Use the following command:
cp /etc/ssh/sshd_config /etc/ssh/sshd_config_old
use nano – command to edit the SSH configuration File
Locate the line that says:
To change the SSh port, remove the # in the above line and replace 22 with any number between 1024 and 65535. While giving the new number, better to memorize the new port number. During the next login, you will need to use this new port number. Other Services can’t able to use the new SSH port.
Next, save the SSH configuration file and restart the SSh server to apply the changes.
Use the below command to restart the SSH service.
systemctl restart ssh
Use sudo prefix with the command, if you’re not logged in with the root access.
Generate SSH keys
Changing SSH’s default listening port protects your servers from automated scripts that randomly browse the internet and attempt to hack servers. To block the targeted attacks, it’s best to enable your authentication mechanism.
The Basic username and Password will be enough when it is a strong password. Moreover, SSh user public and private key for authentication.
For this, you have to first generate the SSH Key. You can easily generate the key using the PuTTYgen application with the SSH client.
Open the PuTTYgen app and click Generate. It will generate the keys for you (public and private). You can see the generated public key at the top of the box.
Before you go any further, you’ll need to create a passphrase that will work along with the key pair as a password.
To save the key to your computer, click Save Private Key. Now for the public one.
Log in to your server as root and open your account’s home directory with the following command,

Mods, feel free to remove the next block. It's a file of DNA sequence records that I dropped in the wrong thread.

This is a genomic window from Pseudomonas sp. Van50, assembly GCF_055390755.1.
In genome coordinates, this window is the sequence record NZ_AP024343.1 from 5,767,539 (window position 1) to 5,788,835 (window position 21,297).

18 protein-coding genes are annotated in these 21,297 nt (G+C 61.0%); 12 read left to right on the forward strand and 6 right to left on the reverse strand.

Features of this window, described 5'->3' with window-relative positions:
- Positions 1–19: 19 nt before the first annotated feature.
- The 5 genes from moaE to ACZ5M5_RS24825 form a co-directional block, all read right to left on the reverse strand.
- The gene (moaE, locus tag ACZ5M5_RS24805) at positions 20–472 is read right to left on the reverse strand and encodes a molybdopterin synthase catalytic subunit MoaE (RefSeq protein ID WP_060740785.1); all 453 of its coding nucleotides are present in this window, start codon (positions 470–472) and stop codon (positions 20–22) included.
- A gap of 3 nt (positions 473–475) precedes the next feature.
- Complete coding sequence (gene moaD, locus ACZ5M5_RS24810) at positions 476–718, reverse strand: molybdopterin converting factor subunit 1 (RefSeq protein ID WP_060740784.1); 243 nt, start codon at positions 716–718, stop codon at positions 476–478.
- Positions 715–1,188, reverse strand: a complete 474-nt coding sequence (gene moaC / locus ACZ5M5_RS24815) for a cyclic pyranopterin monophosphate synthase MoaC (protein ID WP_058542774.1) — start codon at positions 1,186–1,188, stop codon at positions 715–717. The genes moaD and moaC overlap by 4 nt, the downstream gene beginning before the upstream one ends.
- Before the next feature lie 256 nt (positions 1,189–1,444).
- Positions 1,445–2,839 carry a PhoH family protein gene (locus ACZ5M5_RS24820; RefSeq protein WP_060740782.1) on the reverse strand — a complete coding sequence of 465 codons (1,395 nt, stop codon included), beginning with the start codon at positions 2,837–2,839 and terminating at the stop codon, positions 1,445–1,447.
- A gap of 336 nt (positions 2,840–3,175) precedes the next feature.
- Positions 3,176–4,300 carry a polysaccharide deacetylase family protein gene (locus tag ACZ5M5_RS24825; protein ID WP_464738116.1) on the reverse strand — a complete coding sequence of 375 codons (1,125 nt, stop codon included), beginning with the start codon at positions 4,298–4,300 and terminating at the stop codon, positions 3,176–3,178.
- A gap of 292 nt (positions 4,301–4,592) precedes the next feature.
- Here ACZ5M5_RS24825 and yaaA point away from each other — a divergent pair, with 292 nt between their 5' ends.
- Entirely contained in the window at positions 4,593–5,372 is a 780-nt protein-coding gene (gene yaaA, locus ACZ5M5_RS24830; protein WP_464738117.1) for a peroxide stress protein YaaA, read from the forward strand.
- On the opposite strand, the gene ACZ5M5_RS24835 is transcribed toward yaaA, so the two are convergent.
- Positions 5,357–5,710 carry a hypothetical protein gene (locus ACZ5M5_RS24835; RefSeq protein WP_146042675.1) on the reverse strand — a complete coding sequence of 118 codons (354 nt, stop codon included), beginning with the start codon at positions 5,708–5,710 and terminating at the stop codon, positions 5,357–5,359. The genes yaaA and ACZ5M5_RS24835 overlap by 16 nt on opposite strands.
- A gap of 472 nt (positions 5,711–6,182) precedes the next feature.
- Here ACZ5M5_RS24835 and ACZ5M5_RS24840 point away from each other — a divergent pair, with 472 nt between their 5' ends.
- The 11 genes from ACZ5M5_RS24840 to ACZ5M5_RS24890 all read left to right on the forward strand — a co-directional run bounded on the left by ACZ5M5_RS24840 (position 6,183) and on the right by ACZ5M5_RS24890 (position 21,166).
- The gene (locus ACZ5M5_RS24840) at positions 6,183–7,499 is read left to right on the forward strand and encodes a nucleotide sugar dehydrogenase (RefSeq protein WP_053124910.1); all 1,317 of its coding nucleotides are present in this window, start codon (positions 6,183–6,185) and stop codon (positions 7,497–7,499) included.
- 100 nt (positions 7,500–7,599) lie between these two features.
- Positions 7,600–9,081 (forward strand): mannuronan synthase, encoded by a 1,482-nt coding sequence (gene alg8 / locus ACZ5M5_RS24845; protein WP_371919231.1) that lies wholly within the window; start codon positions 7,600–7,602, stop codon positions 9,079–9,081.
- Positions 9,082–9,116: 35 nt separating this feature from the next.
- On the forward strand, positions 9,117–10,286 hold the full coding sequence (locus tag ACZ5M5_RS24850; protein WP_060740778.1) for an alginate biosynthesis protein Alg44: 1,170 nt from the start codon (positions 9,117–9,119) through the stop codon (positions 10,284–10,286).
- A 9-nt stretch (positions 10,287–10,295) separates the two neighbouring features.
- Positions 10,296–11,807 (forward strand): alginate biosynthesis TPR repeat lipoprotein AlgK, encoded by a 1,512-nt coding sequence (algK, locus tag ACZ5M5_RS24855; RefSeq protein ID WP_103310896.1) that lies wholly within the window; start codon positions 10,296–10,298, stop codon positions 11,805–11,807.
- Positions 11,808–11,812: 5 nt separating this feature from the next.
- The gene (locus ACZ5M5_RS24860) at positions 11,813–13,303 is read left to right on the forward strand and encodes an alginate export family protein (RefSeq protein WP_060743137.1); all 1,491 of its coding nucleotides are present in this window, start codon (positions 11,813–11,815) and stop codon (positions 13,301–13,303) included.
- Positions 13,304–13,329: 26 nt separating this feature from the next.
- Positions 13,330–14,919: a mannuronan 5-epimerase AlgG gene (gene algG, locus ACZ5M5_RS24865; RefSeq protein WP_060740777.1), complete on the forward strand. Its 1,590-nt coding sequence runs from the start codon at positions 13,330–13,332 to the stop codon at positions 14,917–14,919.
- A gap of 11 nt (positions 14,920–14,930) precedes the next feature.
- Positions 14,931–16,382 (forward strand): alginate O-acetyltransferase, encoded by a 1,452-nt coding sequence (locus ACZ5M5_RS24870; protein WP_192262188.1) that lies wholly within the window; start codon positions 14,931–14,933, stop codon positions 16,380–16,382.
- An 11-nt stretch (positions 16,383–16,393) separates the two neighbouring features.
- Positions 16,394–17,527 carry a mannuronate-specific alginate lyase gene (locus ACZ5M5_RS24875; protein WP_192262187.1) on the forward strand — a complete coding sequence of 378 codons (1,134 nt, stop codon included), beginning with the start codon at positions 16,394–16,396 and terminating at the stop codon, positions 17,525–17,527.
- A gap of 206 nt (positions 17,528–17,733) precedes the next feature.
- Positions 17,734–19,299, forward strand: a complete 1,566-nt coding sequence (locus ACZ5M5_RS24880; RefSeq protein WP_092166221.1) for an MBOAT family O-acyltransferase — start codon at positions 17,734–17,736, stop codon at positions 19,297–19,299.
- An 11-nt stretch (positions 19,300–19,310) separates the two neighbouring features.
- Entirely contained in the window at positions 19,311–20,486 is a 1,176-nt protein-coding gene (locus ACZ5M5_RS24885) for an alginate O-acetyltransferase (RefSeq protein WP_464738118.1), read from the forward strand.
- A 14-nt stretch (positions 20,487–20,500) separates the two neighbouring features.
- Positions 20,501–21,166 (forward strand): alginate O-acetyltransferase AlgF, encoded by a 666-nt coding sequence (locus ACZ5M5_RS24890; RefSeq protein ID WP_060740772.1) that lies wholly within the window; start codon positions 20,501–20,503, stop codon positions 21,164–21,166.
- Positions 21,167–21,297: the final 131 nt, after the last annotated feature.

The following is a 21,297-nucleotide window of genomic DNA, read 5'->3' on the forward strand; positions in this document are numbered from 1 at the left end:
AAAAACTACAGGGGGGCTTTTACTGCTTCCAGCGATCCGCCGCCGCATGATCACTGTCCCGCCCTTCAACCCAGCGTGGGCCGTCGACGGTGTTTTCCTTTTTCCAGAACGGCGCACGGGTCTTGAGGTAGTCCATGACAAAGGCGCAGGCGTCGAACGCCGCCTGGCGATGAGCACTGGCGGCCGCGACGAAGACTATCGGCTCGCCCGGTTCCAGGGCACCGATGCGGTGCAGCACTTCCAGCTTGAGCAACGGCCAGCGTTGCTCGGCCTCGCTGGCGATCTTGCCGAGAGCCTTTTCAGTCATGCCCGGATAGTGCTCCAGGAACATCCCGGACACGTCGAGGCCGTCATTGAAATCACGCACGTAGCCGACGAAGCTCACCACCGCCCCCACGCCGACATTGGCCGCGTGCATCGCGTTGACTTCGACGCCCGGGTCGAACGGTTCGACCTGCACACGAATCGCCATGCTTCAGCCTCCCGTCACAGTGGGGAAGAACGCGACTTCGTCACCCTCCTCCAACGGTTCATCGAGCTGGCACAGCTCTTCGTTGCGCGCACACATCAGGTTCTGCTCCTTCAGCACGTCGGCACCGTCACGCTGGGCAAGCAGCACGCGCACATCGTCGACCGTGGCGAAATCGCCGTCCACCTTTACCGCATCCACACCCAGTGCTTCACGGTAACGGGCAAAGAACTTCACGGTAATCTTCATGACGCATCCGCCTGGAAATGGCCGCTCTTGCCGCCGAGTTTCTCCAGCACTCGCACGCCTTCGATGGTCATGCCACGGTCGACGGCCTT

su – [your username]
First, you have to create a folder to host your public key and also set the permissions allowing you to create the file in it.
The commands are:
chmod 700 ~/.ssh
To paste the generated public key, you will need to create a file for this.
Now you have to use the nano text editor once again,
To use the key pair and connect to your account using PuTTY, open the SSH client settings and go to Connection > SSH > Auth. Use the Private Key File for Authentication field to select your private key and save the changes.
Next, to disable your account’s password authentication, you have to edit the SSh configuration file – etc/ssh/sshd_config. It is very easy. You have to change the PasswordAuthentication value from Yes to No.
Set up a firewall in VPS
A firewall is one of the important security measures for the server. It works as a security device for networks that monitor the incoming and outgoing traffic to find out which is safe or not safe for the network based on the rules which we added while setting up a firewall.
Most Linux distributions use a firewall called IPtables. It’s a rule-based firewall system that is normally pre-installed on the operating system. By default it is running without any rules, we can edit or create into it.
The default configuration tool for Ubuntu is UFW and CentOs is Firewalld.